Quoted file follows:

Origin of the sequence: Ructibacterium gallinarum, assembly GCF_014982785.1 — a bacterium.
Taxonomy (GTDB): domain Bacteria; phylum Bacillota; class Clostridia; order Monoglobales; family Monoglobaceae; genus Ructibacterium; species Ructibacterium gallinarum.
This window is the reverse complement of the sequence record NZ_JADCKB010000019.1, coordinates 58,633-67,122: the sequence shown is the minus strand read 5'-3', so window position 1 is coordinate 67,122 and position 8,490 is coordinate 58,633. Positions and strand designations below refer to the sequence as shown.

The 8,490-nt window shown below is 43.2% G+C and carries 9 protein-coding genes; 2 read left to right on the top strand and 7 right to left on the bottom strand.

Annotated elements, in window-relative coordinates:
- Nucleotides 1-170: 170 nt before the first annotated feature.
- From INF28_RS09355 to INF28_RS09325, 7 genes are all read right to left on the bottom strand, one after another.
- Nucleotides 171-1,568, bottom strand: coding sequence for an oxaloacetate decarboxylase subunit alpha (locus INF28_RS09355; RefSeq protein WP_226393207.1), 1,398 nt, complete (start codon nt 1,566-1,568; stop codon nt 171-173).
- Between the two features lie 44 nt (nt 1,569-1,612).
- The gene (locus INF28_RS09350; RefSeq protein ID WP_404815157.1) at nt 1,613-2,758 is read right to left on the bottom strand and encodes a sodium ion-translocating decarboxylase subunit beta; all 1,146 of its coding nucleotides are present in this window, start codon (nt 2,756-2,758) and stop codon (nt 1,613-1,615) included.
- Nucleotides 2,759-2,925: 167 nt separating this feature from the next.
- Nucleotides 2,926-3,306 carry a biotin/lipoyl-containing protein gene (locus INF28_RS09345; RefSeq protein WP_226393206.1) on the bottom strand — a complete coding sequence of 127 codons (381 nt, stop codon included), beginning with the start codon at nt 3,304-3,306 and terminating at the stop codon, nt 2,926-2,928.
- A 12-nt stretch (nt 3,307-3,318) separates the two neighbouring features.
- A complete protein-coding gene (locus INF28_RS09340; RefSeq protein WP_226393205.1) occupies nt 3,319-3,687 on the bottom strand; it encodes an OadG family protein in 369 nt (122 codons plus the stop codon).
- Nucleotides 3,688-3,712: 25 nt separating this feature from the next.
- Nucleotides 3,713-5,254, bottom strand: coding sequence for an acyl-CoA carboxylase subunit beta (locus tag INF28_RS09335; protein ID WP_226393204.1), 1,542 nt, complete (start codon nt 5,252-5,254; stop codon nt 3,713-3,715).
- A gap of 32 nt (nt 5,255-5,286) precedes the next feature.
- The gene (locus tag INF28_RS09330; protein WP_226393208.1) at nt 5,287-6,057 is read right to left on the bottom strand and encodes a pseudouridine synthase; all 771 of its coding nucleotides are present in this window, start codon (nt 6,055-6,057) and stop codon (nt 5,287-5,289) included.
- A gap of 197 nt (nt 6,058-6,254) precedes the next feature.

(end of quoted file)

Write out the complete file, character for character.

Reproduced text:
Origin of the sequence: Ructibacterium gallinarum, assembly GCF_014982785.1 — a bacterium.
Taxonomy (GTDB): domain Bacteria; phylum Bacillota; class Clostridia; order Monoglobales; family Monoglobaceae; genus Ructibacterium; species Ructibacterium gallinarum.
This window is the reverse complement of the sequence record NZ_JADCKB010000019.1, coordinates 58,633-67,122: the sequence shown is the minus strand read 5'-3', so window position 1 is coordinate 67,122 and position 8,490 is coordinate 58,633. Positions and strand designations below refer to the sequence as shown.

The 8,490-nt window shown below is 43.2% G+C and carries 9 protein-coding genes; 2 read left to right on the top strand and 7 right to left on the bottom strand.

Annotated elements, in window-relative coordinates:
- Nucleotides 1-170: 170 nt before the first annotated feature.
- From INF28_RS09355 to INF28_RS09325, 7 genes are all read right to left on the bottom strand, one after another.
- Nucleotides 171-1,568, bottom strand: coding sequence for an oxaloacetate decarboxylase subunit alpha (locus INF28_RS09355; RefSeq protein WP_226393207.1), 1,398 nt, complete (start codon nt 1,566-1,568; stop codon nt 171-173).
- Between the two features lie 44 nt (nt 1,569-1,612).
- The gene (locus INF28_RS09350; RefSeq protein ID WP_404815157.1) at nt 1,613-2,758 is read right to left on the bottom strand and encodes a sodium ion-translocating decarboxylase subunit beta; all 1,146 of its coding nucleotides are present in this window, start codon (nt 2,756-2,758) and stop codon (nt 1,613-1,615) included.
- Nucleotides 2,759-2,925: 167 nt separating this feature from the next.
- Nucleotides 2,926-3,306 carry a biotin/lipoyl-containing protein gene (locus INF28_RS09345; RefSeq protein WP_226393206.1) on the bottom strand — a complete coding sequence of 127 codons (381 nt, stop codon included), beginning with the start codon at nt 3,304-3,306 and terminating at the stop codon, nt 2,926-2,928.
- A 12-nt stretch (nt 3,307-3,318) separates the two neighbouring features.
- A complete protein-coding gene (locus INF28_RS09340; RefSeq protein WP_226393205.1) occupies nt 3,319-3,687 on the bottom strand; it encodes an OadG family protein in 369 nt (122 codons plus the stop codon).
- Nucleotides 3,688-3,712: 25 nt separating this feature from the next.
- Nucleotides 3,713-5,254, bottom strand: coding sequence for an acyl-CoA carboxylase subunit beta (locus tag INF28_RS09335; protein ID WP_226393204.1), 1,542 nt, complete (start codon nt 5,252-5,254; stop codon nt 3,713-3,715).
- A gap of 32 nt (nt 5,255-5,286) precedes the next feature.
- The gene (locus tag INF28_RS09330; protein WP_226393208.1) at nt 5,287-6,057 is read right to left on the bottom strand and encodes a pseudouridine synthase; all 771 of its coding nucleotides are present in this window, start codon (nt 6,055-6,057) and stop codon (nt 5,287-5,289) included.
- A gap of 197 nt (nt 6,058-6,254) precedes the next feature.